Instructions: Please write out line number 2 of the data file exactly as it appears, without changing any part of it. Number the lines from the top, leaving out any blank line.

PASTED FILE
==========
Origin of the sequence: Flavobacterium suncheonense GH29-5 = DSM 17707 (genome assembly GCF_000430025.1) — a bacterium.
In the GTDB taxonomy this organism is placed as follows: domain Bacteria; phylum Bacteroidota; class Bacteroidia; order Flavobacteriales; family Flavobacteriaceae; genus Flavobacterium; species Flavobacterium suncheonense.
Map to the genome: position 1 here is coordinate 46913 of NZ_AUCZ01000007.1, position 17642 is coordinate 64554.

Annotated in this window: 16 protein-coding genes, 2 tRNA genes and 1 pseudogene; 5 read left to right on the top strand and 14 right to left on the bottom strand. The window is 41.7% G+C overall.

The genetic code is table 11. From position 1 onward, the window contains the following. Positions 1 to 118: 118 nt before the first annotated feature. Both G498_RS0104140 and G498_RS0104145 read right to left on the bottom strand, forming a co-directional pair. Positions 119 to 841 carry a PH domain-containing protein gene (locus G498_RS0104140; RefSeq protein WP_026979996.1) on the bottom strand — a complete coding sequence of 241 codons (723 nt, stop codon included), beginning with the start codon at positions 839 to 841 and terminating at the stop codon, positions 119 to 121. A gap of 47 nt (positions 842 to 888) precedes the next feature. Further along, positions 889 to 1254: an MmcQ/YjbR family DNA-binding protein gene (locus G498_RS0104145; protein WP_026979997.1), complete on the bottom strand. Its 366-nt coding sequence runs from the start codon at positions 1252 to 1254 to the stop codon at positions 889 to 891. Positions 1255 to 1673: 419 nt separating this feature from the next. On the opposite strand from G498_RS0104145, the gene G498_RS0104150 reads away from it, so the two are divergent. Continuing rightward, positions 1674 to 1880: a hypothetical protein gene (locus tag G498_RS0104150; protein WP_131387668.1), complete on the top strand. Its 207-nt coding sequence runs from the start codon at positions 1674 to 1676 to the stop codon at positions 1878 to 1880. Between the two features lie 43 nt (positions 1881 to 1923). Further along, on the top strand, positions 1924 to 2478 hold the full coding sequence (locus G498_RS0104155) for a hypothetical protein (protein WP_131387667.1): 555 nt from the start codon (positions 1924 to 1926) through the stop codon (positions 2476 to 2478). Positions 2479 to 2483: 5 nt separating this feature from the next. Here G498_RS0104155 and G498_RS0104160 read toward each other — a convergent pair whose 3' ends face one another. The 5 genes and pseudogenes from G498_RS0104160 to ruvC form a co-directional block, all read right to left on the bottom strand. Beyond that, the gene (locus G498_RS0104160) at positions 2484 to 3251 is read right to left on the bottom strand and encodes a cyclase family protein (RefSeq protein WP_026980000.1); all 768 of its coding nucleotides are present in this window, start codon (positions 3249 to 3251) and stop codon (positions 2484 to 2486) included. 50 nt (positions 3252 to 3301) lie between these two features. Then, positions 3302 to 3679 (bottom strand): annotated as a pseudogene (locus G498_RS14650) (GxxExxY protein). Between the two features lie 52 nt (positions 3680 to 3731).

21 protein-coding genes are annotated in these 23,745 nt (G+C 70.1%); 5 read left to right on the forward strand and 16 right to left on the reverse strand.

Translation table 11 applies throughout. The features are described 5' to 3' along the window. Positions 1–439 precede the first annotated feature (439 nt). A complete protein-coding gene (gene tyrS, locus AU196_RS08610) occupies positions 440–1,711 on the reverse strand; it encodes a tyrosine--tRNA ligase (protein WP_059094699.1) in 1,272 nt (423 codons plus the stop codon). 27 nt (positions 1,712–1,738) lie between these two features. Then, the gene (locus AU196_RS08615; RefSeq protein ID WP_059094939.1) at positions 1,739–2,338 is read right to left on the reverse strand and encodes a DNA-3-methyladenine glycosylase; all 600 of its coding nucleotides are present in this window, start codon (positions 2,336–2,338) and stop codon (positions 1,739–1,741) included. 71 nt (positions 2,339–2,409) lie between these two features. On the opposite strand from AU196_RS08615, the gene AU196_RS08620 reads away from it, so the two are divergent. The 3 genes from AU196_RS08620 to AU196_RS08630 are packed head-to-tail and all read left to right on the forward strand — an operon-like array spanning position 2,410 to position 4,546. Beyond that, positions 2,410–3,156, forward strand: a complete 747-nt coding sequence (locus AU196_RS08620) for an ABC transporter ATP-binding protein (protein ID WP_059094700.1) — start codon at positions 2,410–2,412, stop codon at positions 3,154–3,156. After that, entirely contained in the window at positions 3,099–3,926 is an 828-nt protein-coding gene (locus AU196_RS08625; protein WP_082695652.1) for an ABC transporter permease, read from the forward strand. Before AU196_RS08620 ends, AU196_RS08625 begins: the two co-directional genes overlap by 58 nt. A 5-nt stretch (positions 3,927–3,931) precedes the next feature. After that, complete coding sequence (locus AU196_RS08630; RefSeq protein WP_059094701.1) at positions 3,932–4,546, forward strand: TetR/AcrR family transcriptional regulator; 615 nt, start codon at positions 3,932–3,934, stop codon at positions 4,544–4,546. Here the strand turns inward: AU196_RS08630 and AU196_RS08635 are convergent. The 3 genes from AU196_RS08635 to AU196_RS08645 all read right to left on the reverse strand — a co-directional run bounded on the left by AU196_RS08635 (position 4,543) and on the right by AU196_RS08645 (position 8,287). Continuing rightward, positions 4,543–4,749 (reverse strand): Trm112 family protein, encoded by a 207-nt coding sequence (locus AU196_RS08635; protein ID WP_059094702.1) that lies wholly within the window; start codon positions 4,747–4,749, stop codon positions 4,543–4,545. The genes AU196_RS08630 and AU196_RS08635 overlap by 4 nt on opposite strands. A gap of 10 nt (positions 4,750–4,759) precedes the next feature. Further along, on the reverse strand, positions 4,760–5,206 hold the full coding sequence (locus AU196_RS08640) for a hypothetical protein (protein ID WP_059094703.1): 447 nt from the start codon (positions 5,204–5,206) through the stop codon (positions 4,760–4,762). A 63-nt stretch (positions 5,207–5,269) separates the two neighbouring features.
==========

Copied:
In the GTDB taxonomy this organism is placed as follows: domain Bacteria; phylum Bacteroidota; class Bacteroidia; order Flavobacteriales; family Flavobacteriaceae; genus Flavobacterium; species Flavobacterium suncheonense.